Healthcare is not the entertainment industry, the hospitality industry, the food and beverage industry, retail or any other industry. Instead, healthcare is a time-honored profession trusted with saving lives and stomping out disease and must NEVER be cheapened to being a service or performance of any kind. And much less at the cost of so much. So, if like NO other industry then why is healthcare compared to others?
The following are a few examples as to how healthcare is unique and like NO other industry.
For me the most significant difference between healthcare and other industries is that healthcare is the ONLY industry genuinely dedicated to helping others. However, because some disagree lets not chalk that as a fact but instead only as my bias opinion. As some have pointed out that there other industries that help others as well, like lawyers. And I can see how others would point to lawyers as helping others. Except there is a lawyer on the other side against you and that is the reason you need a lawyer. On the contrary, in healthcare there is no one EVER against you on either side.
Some will say teachers help others. And so do police officers. And so do bankers and yada yada yada. However with that loose application of the meaning of helping others than it could be said the cashier at Walmart helps others too.
Now, before going any further and before being pounced on by critics, know that I hold teachers with very high regard as theirs is a job I would not want to have and why when I see a teacher as a patient I always bow and say to them that I am not worthy of the work they do. I genuinely mean that--but I digress.
Here is the uniqueness to which I believe all will agree healthcare is the only industry genuinely dedicated to helping others. Healthcare is the only industry where services are sought during some of the worse moments of our lives and during inconvenient times, for uncertain, unpredictable and volatile choices in places that are unknown, unpleasant and unforgiving. No other industry can make that claim, NONE. Actually, if any of the other industries had to manage any ONE of those listed challenges in their realms it is very likely they would not succeed as any one of those circumstances can be overwhelming for many. Yet that is what we do in healthcare, manage all of those listed, and we are very good at making others better despite those challenges.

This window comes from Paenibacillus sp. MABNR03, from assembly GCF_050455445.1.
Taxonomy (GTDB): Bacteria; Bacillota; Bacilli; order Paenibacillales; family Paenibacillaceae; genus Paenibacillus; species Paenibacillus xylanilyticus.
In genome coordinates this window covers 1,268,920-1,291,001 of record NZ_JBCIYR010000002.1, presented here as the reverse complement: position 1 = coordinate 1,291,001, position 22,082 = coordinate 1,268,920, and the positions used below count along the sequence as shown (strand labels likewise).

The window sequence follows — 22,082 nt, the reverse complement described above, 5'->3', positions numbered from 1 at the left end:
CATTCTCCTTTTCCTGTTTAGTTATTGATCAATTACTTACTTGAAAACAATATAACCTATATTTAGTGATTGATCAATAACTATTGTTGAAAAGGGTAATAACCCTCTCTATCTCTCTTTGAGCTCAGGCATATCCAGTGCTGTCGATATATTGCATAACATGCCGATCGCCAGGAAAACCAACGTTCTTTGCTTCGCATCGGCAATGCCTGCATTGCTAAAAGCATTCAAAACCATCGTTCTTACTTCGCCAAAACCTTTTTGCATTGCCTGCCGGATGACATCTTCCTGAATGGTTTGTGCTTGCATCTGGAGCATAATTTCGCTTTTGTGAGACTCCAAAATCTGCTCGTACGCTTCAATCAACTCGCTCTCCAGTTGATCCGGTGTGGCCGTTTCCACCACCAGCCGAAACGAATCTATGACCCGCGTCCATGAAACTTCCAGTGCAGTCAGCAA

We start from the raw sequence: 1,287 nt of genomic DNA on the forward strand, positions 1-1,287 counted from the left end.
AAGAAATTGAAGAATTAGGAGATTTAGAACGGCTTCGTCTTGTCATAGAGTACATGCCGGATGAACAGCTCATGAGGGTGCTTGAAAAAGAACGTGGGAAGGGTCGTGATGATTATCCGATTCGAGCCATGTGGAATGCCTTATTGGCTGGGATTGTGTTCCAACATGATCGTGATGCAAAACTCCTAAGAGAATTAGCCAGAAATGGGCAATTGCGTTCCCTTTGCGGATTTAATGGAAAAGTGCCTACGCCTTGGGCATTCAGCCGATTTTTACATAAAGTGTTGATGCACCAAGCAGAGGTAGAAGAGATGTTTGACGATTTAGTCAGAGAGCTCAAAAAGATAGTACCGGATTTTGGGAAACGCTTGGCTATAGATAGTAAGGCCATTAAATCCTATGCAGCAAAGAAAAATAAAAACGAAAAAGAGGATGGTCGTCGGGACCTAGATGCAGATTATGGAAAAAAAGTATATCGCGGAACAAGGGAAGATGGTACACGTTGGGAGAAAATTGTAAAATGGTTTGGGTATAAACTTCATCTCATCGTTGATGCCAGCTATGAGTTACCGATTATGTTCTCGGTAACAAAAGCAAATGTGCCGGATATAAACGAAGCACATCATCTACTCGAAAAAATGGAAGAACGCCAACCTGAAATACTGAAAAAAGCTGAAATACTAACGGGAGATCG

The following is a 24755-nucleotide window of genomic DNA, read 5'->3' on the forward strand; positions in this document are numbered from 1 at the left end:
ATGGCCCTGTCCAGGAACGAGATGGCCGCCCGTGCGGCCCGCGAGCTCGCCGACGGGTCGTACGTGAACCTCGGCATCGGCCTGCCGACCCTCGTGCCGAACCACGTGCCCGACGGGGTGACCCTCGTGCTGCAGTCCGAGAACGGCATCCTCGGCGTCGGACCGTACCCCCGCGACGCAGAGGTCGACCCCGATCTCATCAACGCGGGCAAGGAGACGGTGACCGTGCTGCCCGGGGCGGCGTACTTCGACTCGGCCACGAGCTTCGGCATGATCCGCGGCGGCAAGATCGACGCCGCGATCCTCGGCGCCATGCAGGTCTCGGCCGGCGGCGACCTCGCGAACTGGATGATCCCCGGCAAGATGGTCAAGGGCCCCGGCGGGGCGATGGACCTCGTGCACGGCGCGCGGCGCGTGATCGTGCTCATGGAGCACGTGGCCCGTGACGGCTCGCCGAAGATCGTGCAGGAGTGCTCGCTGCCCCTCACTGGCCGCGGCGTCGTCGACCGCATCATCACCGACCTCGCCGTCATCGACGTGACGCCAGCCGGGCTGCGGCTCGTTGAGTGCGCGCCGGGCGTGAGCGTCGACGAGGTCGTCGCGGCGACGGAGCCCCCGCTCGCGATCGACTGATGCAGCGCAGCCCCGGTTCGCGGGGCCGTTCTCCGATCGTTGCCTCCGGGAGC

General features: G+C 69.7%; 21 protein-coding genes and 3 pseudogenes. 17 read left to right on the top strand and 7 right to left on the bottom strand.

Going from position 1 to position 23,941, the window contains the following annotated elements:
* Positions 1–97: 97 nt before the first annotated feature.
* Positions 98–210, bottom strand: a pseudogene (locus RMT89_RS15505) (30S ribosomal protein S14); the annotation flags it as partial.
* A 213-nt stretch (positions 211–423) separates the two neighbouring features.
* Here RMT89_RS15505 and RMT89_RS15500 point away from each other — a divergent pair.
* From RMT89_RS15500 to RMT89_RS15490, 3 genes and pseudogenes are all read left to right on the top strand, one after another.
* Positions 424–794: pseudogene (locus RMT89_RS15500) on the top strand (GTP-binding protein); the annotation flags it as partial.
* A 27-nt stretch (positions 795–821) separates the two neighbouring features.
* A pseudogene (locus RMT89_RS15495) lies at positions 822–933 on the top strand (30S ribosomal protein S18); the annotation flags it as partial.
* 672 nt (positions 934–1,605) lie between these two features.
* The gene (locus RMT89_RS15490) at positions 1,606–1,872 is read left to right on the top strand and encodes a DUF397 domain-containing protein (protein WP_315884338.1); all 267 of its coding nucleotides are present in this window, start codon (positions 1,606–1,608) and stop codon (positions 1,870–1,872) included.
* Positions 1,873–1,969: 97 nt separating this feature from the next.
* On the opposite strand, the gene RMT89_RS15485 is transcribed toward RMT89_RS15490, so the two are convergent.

And if we fail and the patient dies very few times, like very few times considering the number of times we manage those cases, are we held responsible by family for that devastating outcome. If anything, most family are appreciative for our efforts in trying to return life to their loved ones and/or keeping them comfortable during their last moments, even when we fail to keep them alive. NO other industry can make that claim, NONE.
That is where teachers, lawyers, bankers, cashiers, and others, as an industry, fall short in healthcare’s genuine desire to help others.
Sure, police officers help others during some of their worse moments as well. Except, police officers help the good guys but not so much help the bad guys. And that is a difference with healthcare as well. In 2013, an article in the Boston Globe highlighted this uniqueness of healthcare by quoting a nurse who said, “I did it because I’m a nurse and I don’t get to pick and choose my patients.” Those words from one of the nurses who cared for the surviving Boston marathon terrorist to explain how duty, that of helping others, comes before bias and prejudices or what others might think of us. Why? Because in healthcare, unlike other industries, “No shirt. No shoes. No service,” does not apply. We do not get to pick our patients—the good, the bad, the ugly. We help all.